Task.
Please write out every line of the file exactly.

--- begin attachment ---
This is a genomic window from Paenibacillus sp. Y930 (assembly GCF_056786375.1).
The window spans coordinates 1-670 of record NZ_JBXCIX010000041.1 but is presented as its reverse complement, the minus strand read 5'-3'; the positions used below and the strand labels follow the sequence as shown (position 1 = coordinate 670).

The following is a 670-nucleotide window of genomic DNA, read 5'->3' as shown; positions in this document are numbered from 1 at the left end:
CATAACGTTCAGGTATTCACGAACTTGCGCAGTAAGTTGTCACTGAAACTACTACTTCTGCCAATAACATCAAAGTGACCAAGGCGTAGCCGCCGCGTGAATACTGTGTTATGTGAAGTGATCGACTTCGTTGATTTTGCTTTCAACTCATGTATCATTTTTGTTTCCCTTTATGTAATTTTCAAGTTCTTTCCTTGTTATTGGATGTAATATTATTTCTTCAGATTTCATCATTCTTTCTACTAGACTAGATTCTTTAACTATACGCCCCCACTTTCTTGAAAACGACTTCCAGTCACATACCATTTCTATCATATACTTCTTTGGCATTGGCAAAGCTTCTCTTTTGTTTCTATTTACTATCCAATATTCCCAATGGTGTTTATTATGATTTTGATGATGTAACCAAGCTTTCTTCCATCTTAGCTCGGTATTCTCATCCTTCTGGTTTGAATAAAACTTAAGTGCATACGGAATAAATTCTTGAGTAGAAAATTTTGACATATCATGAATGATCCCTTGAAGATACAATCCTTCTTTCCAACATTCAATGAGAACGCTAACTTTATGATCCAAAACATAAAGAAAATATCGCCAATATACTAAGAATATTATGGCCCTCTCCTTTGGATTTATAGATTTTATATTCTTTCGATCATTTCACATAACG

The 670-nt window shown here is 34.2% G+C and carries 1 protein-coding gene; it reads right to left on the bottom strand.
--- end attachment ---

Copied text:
This is a genomic window from Paenibacillus sp. Y930 (assembly GCF_056786375.1).
The window spans coordinates 1-670 of record NZ_JBXCIX010000041.1 but is presented as its reverse complement, the minus strand read 5'-3'; the positions used below and the strand labels follow the sequence as shown (position 1 = coordinate 670).

The following is a 670-nucleotide window of genomic DNA, read 5'->3' as shown; positions in this document are numbered from 1 at the left end:
CATAACGTTCAGGTATTCACGAACTTGCGCAGTAAGTTGTCACTGAAACTACTACTTCTGCCAATAACATCAAAGTGACCAAGGCGTAGCCGCCGCGTGAATACTGTGTTATGTGAAGTGATCGACTTCGTTGATTTTGCTTTCAACTCATGTATCATTTTTGTTTCCCTTTATGTAATTTTCAAGTTCTTTCCTTGTTATTGGATGTAATATTATTTCTTCAGATTTCATCATTCTTTCTACTAGACTAGATTCTTTAACTATACGCCCCCACTTTCTTGAAAACGACTTCCAGTCACATACCATTTCTATCATATACTTCTTTGGCATTGGCAAAGCTTCTCTTTTGTTTCTATTTACTATCCAATATTCCCAATGGTGTTTATTATGATTTTGATGATGTAACCAAGCTTTCTTCCATCTTAGCTCGGTATTCTCATCCTTCTGGTTTGAATAAAACTTAAGTGCATACGGAATAAATTCTTGAGTAGAAAATTTTGACATATCATGAATGATCCCTTGAAGATACAATCCTTCTTTCCAACATTCAATGAGAACGCTAACTTTATGATCCAAAACATAAAGAAAATATCGCCAATATACTAAGAATATTATGGCCCTCTCCTTTGGATTTATAGATTTTATATTCTTTCGATCATTTCACATAACG

The 670-nt window shown here is 34.2% G+C and carries 1 protein-coding gene; it reads right to left on the bottom strand.